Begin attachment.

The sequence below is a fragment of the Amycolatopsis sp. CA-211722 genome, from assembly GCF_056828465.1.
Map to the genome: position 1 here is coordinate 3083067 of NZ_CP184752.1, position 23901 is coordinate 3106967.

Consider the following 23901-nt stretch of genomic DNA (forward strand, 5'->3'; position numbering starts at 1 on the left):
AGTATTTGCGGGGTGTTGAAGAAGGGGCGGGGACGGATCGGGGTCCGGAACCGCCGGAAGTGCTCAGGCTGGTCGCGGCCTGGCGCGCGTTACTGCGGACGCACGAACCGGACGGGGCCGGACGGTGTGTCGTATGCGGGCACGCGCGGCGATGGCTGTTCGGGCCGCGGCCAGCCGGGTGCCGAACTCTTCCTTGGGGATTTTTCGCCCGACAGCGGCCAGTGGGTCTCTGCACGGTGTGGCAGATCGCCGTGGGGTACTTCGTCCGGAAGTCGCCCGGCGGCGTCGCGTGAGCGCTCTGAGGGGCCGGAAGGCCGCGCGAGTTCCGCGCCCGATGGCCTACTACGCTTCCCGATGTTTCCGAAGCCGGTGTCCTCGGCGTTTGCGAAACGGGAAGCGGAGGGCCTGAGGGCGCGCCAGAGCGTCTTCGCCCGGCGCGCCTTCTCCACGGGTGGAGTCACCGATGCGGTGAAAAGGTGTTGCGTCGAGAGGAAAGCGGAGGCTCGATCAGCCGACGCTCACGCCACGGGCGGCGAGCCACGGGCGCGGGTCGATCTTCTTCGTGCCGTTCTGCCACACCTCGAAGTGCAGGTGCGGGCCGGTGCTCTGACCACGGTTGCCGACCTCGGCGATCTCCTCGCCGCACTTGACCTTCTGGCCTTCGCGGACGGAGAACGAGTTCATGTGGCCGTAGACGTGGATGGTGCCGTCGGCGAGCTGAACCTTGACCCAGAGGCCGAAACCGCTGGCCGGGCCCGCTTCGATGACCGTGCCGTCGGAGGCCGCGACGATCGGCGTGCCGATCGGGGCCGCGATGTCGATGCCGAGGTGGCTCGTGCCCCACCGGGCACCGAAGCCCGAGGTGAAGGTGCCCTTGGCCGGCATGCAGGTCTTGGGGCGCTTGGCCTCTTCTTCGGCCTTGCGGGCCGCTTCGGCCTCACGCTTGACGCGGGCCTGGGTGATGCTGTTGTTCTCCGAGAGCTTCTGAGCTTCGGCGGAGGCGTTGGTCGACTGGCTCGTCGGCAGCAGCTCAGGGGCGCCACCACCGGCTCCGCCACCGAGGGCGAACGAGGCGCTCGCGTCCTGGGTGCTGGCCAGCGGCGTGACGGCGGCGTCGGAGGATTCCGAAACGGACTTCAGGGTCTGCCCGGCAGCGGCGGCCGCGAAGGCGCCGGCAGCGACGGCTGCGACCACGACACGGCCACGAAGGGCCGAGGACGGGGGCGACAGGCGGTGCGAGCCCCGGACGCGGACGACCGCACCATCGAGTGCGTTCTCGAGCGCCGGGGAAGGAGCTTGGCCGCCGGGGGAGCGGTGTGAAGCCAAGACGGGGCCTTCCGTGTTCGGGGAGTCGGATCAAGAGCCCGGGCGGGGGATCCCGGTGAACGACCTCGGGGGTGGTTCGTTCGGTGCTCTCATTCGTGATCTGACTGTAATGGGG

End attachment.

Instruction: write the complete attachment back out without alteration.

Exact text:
The sequence below is a fragment of the Amycolatopsis sp. CA-211722 genome, from assembly GCF_056828465.1.
Map to the genome: position 1 here is coordinate 3083067 of NZ_CP184752.1, position 23901 is coordinate 3106967.

Consider the following 23901-nt stretch of genomic DNA (forward strand, 5'->3'; position numbering starts at 1 on the left):
AGTATTTGCGGGGTGTTGAAGAAGGGGCGGGGACGGATCGGGGTCCGGAACCGCCGGAAGTGCTCAGGCTGGTCGCGGCCTGGCGCGCGTTACTGCGGACGCACGAACCGGACGGGGCCGGACGGTGTGTCGTATGCGGGCACGCGCGGCGATGGCTGTTCGGGCCGCGGCCAGCCGGGTGCCGAACTCTTCCTTGGGGATTTTTCGCCCGACAGCGGCCAGTGGGTCTCTGCACGGTGTGGCAGATCGCCGTGGGGTACTTCGTCCGGAAGTCGCCCGGCGGCGTCGCGTGAGCGCTCTGAGGGGCCGGAAGGCCGCGCGAGTTCCGCGCCCGATGGCCTACTACGCTTCCCGATGTTTCCGAAGCCGGTGTCCTCGGCGTTTGCGAAACGGGAAGCGGAGGGCCTGAGGGCGCGCCAGAGCGTCTTCGCCCGGCGCGCCTTCTCCACGGGTGGAGTCACCGATGCGGTGAAAAGGTGTTGCGTCGAGAGGAAAGCGGAGGCTCGATCAGCCGACGCTCACGCCACGGGCGGCGAGCCACGGGCGCGGGTCGATCTTCTTCGTGCCGTTCTGCCACACCTCGAAGTGCAGGTGCGGGCCGGTGCTCTGACCACGGTTGCCGACCTCGGCGATCTCCTCGCCGCACTTGACCTTCTGGCCTTCGCGGACGGAGAACGAGTTCATGTGGCCGTAGACGTGGATGGTGCCGTCGGCGAGCTGAACCTTGACCCAGAGGCCGAAACCGCTGGCCGGGCCCGCTTCGATGACCGTGCCGTCGGAGGCCGCGACGATCGGCGTGCCGATCGGGGCCGCGATGTCGATGCCGAGGTGGCTCGTGCCCCACCGGGCACCGAAGCCCGAGGTGAAGGTGCCCTTGGCCGGCATGCAGGTCTTGGGGCGCTTGGCCTCTTCTTCGGCCTTGCGGGCCGCTTCGGCCTCACGCTTGACGCGGGCCTGGGTGATGCTGTTGTTCTCCGAGAGCTTCTGAGCTTCGGCGGAGGCGTTGGTCGACTGGCTCGTCGGCAGCAGCTCAGGGGCGCCACCACCGGCTCCGCCACCGAGGGCGAACGAGGCGCTCGCGTCCTGGGTGCTGGCCAGCGGCGTGACGGCGGCGTCGGAGGATTCCGAAACGGACTTCAGGGTCTGCCCGGCAGCGGCGGCCGCGAAGGCGCCGGCAGCGACGGCTGCGACCACGACACGGCCACGAAGGGCCGAGGACGGGGGCGACAGGCGGTGCGAGCCCCGGACGCGGACGACCGCACCATCGAGTGCGTTCTCGAGCGCCGGGGAAGGAGCTTGGCCGCCGGGGGAGCGGTGTGAAGCCAAGACGGGGCCTTCCGTGTTCGGGGAGTCGGATCAAGAGCCCGGGCGGGGGATCCCGGTGAACGACCTCGGGGGTGGTTCGTTCGGTGCTCTCATTCGTGATCTGACTGTAATGGGG